Effective licensing can make or break a company. Electronic Arts, the world's biggest game publisher, has been very adept at acquiring the rights to some of the most coveted properties in the industry. As its rivals have found out, the strategy is not just limited to movies, books, or toys.
Longtime holders of the FIFA and NASCAR licenses, EA dropped a bombshell on sports gaming late last year when it announced that it had inked an exclusive licensing deal with the NFL.
The agreement was met with tepid response from sports gamers, who feared that the lack of competitive titles would water down the quality of the long-running Madden series.
Well, Madden NFL 06 was released last week. And how did gamers respond? By snatching up 1.7 million copies of the game.
According to EA, this year's edition of the gridiron game is proving to be the most successful in the franchise's 16 years. The total number of copies of Madden-branded games sold--internally tracked by EA--is now at more than 45 million.
Madden NFL 06 launched simultaneously on the Xbox, PlayStation 2, GameCube, DS, and Game Boy Advance. A PC version hit store shelves yesterday, and a PSP version is scheduled for September.
EA achieved the industry equivalent of an NFL blowout, with NCAA Football 06 on top of the sales charts for July and now Madden's impressive first-week numbers. Todd Sitrin, EA's vice president of marketing, wasn't bashful about doing a little celebratory dancing in the end zone. "Every year we launch our product, and the types of sales numbers [Madden NFL 06 has achieved] is an indication of the level of consumer demand and the great positive reaction to this year's game."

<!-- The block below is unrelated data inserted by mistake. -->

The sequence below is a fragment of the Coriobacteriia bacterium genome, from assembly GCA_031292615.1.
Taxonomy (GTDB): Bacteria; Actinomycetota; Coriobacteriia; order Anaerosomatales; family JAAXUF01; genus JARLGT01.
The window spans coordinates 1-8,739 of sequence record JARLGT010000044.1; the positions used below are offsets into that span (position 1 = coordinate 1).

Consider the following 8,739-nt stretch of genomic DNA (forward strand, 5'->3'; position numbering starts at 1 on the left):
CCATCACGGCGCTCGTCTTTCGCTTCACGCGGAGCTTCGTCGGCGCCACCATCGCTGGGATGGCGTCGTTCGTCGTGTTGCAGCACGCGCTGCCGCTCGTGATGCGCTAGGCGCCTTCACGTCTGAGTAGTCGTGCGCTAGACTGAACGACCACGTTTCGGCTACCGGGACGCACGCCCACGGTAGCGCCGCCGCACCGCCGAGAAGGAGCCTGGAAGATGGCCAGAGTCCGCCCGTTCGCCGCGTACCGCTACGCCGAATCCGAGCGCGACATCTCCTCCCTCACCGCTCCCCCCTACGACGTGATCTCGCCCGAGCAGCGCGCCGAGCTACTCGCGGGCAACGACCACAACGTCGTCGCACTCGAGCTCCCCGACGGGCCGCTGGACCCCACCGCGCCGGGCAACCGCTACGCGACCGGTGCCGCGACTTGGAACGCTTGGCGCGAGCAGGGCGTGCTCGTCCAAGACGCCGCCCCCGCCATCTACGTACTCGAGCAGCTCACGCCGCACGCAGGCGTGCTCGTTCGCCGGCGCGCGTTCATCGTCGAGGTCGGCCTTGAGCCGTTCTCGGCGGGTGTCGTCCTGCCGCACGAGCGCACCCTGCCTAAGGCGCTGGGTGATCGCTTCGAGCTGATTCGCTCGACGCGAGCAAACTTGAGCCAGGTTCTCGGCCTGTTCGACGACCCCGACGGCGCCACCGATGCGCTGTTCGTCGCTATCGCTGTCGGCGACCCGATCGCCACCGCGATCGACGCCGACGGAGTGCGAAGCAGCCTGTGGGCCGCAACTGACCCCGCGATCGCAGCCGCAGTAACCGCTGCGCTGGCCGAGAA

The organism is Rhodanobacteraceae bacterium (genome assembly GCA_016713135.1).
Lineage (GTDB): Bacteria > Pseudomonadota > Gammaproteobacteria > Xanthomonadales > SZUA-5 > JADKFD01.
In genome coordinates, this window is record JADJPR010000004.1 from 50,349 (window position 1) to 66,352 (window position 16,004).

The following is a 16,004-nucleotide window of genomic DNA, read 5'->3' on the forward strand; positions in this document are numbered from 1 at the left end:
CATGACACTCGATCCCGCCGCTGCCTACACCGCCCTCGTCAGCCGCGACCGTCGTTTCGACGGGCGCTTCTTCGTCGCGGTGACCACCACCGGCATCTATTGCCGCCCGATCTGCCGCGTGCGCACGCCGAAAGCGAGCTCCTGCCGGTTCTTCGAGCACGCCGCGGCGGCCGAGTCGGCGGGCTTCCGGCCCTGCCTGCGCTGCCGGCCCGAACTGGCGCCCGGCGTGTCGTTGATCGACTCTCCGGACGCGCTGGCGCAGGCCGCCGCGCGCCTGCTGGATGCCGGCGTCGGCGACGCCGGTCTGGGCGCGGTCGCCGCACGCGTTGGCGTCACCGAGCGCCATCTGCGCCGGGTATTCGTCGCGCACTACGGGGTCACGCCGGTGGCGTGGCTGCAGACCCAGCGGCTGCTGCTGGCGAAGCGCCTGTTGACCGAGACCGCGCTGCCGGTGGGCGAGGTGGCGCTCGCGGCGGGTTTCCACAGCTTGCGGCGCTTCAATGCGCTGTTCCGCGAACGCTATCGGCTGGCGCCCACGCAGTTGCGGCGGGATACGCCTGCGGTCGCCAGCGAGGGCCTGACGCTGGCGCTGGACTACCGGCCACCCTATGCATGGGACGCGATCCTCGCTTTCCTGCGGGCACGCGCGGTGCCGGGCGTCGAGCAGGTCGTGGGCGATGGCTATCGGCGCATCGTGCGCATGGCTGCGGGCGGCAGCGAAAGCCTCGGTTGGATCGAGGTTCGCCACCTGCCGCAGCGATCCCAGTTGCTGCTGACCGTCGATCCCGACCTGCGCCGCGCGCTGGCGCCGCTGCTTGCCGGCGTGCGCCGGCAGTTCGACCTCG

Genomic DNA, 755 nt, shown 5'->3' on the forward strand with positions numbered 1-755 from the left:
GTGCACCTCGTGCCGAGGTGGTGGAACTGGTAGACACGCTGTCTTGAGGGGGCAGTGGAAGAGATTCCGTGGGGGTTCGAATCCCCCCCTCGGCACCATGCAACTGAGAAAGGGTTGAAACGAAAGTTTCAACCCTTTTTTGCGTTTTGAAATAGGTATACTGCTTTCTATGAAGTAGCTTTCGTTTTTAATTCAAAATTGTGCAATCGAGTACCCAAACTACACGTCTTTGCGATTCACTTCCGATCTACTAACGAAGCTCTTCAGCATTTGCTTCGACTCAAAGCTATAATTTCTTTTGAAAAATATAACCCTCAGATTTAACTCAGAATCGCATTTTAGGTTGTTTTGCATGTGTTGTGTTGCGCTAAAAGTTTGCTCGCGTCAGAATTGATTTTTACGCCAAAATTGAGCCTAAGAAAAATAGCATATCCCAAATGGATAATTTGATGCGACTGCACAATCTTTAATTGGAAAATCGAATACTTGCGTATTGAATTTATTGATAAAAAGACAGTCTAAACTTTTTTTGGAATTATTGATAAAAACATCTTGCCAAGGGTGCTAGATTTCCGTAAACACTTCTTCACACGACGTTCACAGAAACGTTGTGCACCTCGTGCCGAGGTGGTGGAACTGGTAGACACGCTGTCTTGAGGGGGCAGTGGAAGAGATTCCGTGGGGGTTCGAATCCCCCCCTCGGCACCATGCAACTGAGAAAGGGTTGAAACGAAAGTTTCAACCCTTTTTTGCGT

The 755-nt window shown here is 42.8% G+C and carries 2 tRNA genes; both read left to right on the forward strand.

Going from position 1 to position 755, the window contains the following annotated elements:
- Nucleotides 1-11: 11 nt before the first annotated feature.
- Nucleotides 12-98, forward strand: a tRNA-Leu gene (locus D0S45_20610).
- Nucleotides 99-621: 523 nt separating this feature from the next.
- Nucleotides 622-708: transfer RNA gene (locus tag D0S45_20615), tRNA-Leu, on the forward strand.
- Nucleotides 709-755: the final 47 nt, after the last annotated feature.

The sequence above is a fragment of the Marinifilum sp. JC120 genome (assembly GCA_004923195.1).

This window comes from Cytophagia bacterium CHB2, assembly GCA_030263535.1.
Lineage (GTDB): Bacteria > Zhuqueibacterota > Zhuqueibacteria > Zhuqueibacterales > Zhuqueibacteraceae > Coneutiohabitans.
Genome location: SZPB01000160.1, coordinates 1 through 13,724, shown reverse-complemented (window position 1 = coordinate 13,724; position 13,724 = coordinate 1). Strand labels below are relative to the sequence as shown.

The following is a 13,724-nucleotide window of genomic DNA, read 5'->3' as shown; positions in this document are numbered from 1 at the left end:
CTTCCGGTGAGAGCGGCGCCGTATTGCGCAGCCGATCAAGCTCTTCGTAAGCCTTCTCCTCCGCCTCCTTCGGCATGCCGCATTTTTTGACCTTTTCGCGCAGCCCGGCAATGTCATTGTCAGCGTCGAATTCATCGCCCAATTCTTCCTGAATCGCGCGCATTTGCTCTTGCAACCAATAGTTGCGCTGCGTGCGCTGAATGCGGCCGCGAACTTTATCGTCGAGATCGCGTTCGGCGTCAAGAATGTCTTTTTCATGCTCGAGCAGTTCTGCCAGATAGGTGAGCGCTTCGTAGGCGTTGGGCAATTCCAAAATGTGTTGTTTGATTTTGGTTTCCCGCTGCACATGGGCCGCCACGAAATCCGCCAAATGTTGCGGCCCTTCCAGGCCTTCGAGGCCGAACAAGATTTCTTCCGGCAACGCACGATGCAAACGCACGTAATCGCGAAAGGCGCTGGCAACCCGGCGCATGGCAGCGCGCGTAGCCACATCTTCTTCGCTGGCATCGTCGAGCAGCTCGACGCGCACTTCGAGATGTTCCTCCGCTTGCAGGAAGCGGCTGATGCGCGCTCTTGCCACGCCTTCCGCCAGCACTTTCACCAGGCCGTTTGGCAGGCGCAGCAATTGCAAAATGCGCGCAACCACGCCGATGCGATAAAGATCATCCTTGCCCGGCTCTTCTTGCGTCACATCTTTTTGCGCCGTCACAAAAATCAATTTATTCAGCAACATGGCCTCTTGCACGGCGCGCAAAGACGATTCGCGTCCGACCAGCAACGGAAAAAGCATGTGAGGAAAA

With EA owning the licenses to the NFL, NCAA Football, and the Arena Football League, and new editions of existing franchises challenged with the task of outdoing their predecessors, it seems as though the publisher is competing against itself for football fans. Sitrin agrees--to a point.
"Our goal is always a difficult one. Every year we have to convince consumers that there is a reason that they should buy a new version of a sports game that they may already have from a previous year. Every year we're focused on bringing innovation to all our products so that [consumers] will say, 'Hey this is a tremendous upgrade from last year's version.' When you look at the market response to NCAA Football and Madden NFL, it's the clearest indication that we've been able to do that."
"In terms of [EA's football products], every game has its unique approach to football. And we've had that consistently with NCAA and Madden for years. We introduced NFL Street, which had more of an arcade gameplay, and Arena Football League is going to be a very different experience, because the indoor game is very different, and the approach we're taking is very different as well."
Next-generation systems are coming out soon, most notably the holiday release of the Xbox 360. If the company wants to keep the numbers rolling in, it's going to have to figure out a way to sell Madden NFL for the Xbox 360 to customers who only months ago dropped 50 bucks on Madden for the Xbox. Sitrin wasn't able to go into the company playbook, but he did outline the basic approach to enticing consumers to support the next-gen versions.
"Strategically, how we're approaching it is we're going to redefine what the sports gaming experience is with Madden NFL 06 on the Xbox 360. It's going to have a different approach to football, it will be different graphically, but it will also have gameplay changes and presentation changes."
There's no question that Madden is consistently one of the top-selling franchises each year. And with NFL exclusivity, EA has only one thing to worry about: itself. Is it time to use the word "dynasty?"